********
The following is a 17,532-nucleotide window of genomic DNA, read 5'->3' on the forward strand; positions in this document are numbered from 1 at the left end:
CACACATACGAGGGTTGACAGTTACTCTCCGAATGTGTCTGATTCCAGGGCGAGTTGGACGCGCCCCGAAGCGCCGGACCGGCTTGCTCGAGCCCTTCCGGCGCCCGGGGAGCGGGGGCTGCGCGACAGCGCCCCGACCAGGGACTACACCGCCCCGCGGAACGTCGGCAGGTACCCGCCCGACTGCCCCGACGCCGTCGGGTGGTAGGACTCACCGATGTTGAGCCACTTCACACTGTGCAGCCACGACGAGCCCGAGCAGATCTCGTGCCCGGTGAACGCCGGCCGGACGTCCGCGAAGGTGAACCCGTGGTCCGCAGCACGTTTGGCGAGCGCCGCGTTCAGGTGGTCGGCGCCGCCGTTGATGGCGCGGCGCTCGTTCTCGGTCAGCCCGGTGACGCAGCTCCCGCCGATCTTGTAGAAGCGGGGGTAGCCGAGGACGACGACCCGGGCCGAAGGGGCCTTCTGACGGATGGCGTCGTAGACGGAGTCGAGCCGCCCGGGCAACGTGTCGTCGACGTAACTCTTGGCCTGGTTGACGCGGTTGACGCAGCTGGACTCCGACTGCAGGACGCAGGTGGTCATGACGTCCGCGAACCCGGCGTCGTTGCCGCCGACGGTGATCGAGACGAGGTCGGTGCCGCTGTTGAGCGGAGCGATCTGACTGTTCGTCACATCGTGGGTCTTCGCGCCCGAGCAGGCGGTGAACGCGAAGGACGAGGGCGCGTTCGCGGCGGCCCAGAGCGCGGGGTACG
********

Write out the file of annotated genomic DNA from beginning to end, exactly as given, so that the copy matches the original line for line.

The following is a 17,532-nucleotide window of genomic DNA, read 5'->3' on the forward strand; positions in this document are numbered from 1 at the left end:
CACACATACGAGGGTTGACAGTTACTCTCCGAATGTGTCTGATTCCAGGGCGAGTTGGACGCGCCCCGAAGCGCCGGACCGGCTTGCTCGAGCCCTTCCGGCGCCCGGGGAGCGGGGGCTGCGCGACAGCGCCCCGACCAGGGACTACACCGCCCCGCGGAACGTCGGCAGGTACCCGCCCGACTGCCCCGACGCCGTCGGGTGGTAGGACTCACCGATGTTGAGCCACTTCACACTGTGCAGCCACGACGAGCCCGAGCAGATCTCGTGCCCGGTGAACGCCGGCCGGACGTCCGCGAAGGTGAACCCGTGGTCCGCAGCACGTTTGGCGAGCGCCGCGTTCAGGTGGTCGGCGCCGCCGTTGATGGCGCGGCGCTCGTTCTCGGTCAGCCCGGTGACGCAGCTCCCGCCGATCTTGTAGAAGCGGGGGTAGCCGAGGACGACGACCCGGGCCGAAGGGGCCTTCTGACGGATGGCGTCGTAGACGGAGTCGAGCCGCCCGGGCAACGTGTCGTCGACGTAACTCTTGGCCTGGTTGACGCGGTTGACGCAGCTGGACTCCGACTGCAGGACGCAGGTGGTCATGACGTCCGCGAACCCGGCGTCGTTGCCGCCGACGGTGATCGAGACGAGGTCGGTGCCGCTGTTGAGCGGAGCGATCTGACTGTTCGTCACATCGTGGGTCTTCGCGCCCGAGCAGGCGGTGAACGCGAAGGACGAGGGCGCGTTCGCGGCGGCCCAGAGCGCGGGGTACG